The effect of charging and discharging the energy storage device is a net charge on the energy storage device. The net charge results in a storage voltage across the energy storage device. The system determines (step 415) whether the storage voltage is above a threshold (i.e., a second reference voltage). If the system determines that the storage voltage is less than or equal to the second reference voltage, the system generates (step 420) an indication signal at a first state. For example, the first state can be a logic low, representing an in-range state condition and the like. If the system determines that the storage voltage is greater than the second reference voltage, the system generates (step 425) an indication signal at a second state. For example, the second state can be a logic high, representing an over-current state and the like. The indication signal in the second state is used to open (step 430) switch S1 when there is an over-current condition, thereby preventing continued operation at an unacceptable current level.

FIG. 6 depicts a flow diagram of another embodiment of a process 300′ to indicate an over-current condition in a switching circuit.

To generate a control signal, the system monitors (step 325′) a monitor voltage from the switching circuit. In the illustrated embodiment, the process 300′ uses an enable signal as part of the process 300′ of generating the control signal. The enable signal corresponds to the status of the switch S1 (e.g., open or closed, on or off, and the like) in the switching circuit. The system determines (step 330) whether the switch S1 is closed (e.g., “ON”, or conducting current). If the system determines that the switch S1 is open, the system continues to monitor (step 325′) the monitor voltage. If the system determines that the switch S1 is closed, the system proceeds to compare (step 335′) the monitor voltage and a threshold voltage (i.e., a first reference voltage).

If the system determines (step 335′) that the monitor voltage is less than or equal to the first reference voltage, the system generates (step 340) a control signal at a first state. For example, the first state can be a logic low, representing a deplete state, an in-range state and the like. If the system determines that the monitor voltage is greater than the first reference voltage, the system generates (step 345) a control signal at a second state. For example, the second state can be a logic high, representing a store state, an over-current state and the like.

The method proceeds to determine (step 400) whether the control signal is at the first state (e.g., the deplete state). If the system determines that the control signal is in the first state, the system discharges (step 405′) an energy storage device. If the system determines that the control signal is not in the first state, the system charges (step 410′) the energy storage device. In one embodiment the rate of charging the energy storage device is greater than the rate of discharging the energy storage device.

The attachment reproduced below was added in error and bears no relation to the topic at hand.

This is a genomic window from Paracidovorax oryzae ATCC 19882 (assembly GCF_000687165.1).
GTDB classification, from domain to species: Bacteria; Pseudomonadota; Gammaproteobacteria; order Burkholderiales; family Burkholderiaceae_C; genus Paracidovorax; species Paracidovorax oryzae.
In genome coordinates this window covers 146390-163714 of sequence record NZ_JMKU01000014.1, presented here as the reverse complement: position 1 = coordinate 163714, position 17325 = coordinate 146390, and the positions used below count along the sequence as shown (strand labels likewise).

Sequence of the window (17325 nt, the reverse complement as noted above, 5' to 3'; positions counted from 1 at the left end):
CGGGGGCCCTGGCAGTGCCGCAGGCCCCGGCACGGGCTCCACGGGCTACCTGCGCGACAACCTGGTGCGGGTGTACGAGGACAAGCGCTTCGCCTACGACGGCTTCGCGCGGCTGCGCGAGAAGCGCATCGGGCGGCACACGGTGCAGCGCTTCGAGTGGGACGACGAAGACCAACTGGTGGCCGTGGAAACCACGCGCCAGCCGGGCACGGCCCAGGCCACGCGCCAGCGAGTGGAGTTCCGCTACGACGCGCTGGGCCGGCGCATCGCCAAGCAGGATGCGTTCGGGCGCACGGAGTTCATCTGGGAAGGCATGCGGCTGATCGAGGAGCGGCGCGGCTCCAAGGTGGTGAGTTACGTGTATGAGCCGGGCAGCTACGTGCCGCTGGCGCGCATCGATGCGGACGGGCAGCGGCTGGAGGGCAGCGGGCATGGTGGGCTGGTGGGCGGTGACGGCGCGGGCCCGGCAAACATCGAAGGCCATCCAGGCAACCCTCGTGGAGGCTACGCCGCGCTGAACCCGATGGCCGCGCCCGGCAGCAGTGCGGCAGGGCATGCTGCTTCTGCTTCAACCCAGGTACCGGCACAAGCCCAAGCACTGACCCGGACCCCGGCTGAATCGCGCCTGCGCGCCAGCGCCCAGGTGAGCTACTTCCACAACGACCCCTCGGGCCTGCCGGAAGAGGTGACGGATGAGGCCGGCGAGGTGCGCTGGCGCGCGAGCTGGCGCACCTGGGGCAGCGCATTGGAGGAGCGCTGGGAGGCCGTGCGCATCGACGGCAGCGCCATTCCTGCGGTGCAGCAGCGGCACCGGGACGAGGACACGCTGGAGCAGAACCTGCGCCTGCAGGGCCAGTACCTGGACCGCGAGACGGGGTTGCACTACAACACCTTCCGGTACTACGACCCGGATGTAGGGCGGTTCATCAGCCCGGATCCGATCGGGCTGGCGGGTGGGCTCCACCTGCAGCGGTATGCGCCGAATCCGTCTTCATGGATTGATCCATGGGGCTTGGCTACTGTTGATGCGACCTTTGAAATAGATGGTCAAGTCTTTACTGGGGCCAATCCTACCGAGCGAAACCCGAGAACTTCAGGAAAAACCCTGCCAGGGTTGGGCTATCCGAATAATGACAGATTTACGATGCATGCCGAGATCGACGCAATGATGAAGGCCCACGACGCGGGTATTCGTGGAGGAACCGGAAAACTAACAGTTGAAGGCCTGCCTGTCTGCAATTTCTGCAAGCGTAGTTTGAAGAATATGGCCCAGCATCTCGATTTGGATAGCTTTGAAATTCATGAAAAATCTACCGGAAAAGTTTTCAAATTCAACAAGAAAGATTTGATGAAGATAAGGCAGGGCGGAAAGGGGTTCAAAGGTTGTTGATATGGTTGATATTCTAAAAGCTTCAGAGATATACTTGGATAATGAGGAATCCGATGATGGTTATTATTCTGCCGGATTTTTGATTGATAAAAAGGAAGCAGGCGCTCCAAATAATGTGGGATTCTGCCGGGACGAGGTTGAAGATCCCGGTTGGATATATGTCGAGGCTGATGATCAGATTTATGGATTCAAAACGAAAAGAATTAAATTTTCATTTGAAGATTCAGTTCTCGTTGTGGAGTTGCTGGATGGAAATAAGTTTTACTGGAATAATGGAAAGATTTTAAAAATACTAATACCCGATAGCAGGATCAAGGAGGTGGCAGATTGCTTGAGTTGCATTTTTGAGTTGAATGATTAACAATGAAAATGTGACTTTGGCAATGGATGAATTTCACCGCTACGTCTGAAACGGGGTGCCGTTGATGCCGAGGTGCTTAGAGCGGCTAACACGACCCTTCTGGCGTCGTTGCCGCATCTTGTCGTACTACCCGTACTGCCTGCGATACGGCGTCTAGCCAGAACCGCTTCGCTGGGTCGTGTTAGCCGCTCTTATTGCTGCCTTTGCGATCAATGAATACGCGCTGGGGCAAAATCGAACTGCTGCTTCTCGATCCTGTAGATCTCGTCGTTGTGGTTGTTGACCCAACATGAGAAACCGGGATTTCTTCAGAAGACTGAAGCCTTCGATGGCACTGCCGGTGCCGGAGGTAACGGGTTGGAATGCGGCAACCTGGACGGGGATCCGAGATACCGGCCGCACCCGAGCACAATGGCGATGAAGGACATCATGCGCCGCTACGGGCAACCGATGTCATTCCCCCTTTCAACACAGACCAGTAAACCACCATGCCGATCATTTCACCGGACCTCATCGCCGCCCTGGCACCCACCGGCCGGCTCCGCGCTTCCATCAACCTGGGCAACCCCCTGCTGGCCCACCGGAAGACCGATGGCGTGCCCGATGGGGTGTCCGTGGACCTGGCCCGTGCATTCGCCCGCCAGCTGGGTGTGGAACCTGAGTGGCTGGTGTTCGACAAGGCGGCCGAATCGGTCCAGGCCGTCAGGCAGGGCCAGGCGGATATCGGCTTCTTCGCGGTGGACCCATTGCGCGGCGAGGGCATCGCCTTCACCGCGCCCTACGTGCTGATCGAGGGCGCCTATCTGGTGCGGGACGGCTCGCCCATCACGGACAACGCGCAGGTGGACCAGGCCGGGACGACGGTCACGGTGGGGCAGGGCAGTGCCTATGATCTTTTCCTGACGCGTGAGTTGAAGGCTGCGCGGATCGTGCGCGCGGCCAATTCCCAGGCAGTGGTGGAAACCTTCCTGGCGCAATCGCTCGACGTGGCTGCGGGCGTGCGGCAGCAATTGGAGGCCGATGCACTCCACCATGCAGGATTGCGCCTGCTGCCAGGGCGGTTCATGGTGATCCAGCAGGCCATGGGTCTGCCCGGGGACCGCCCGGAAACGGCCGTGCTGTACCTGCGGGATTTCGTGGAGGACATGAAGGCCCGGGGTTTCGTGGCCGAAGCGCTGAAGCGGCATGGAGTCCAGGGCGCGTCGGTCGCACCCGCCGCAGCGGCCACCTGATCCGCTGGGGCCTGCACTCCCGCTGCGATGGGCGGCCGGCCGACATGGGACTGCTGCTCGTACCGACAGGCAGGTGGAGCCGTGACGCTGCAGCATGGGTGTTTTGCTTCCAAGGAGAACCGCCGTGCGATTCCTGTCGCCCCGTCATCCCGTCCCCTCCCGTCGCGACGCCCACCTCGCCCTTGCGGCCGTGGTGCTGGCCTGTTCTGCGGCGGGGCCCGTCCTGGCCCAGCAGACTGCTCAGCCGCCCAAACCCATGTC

The effect of charging and discharging the energy storage device is a net charge on the energy storage device. The net charge corresponds to a storage voltage across the energy storage device. The system determines (step 415′) whether the storage voltage is above a threshold (e.g., a second reference voltage). If the system determines that the storage voltage is less than or equal to the second reference voltage, the system generates (step 420′) an indication signal in a first state. For example, the first value can be a logic low, representing an in-range state and the like. If the system determines that the monitor voltage is greater than the second reference voltage, the system generates (step 425′) an indication signal in a second state. For example, the second state can be a logic high, representing an over-current state and the like. The indication signal is used to open (step 430) switch S1 when there is an over-current condition in the switching circuit, thereby preventing further operation at unacceptable current level.

The invention may be embodied in other specific forms without departing from the spirit or essential characteristics thereof. For example, all polarities of logic and voltage signals are shown to represent such polarities in a single functional embodiment. One skilled in the art can easily choose different polarities and arrange the specific components and logic accordingly. The foregoing embodiments are therefore to be considered in all respects illustrative rather than limiting on the invention described herein. Scope of the invention is thus indicated by the appended claims rather than by the foregoing description, and all changes which come within the meaning and range of equivalency of the claims are therefore intended to be embraced therein.

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Referenced by
Citing PatentFiling datePublication dateApplicantTitle
US7142401 *Mar 19, 2004Nov 28, 2006Freescale Semiconductor, Inc.Detecting overcurrents in a switching regulator using a voltage dependent reference
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Classifications
U.S. Classification361/93.1
International ClassificationG01R31/317
Cooperative ClassificationG01R31/31701
European ClassificationG01R31/317A
Legal Events
DateCodeEventDescription
Oct 25, 2002ASAssignment
Owner name: SIPEX CORPORATION, MASSACHUSETTS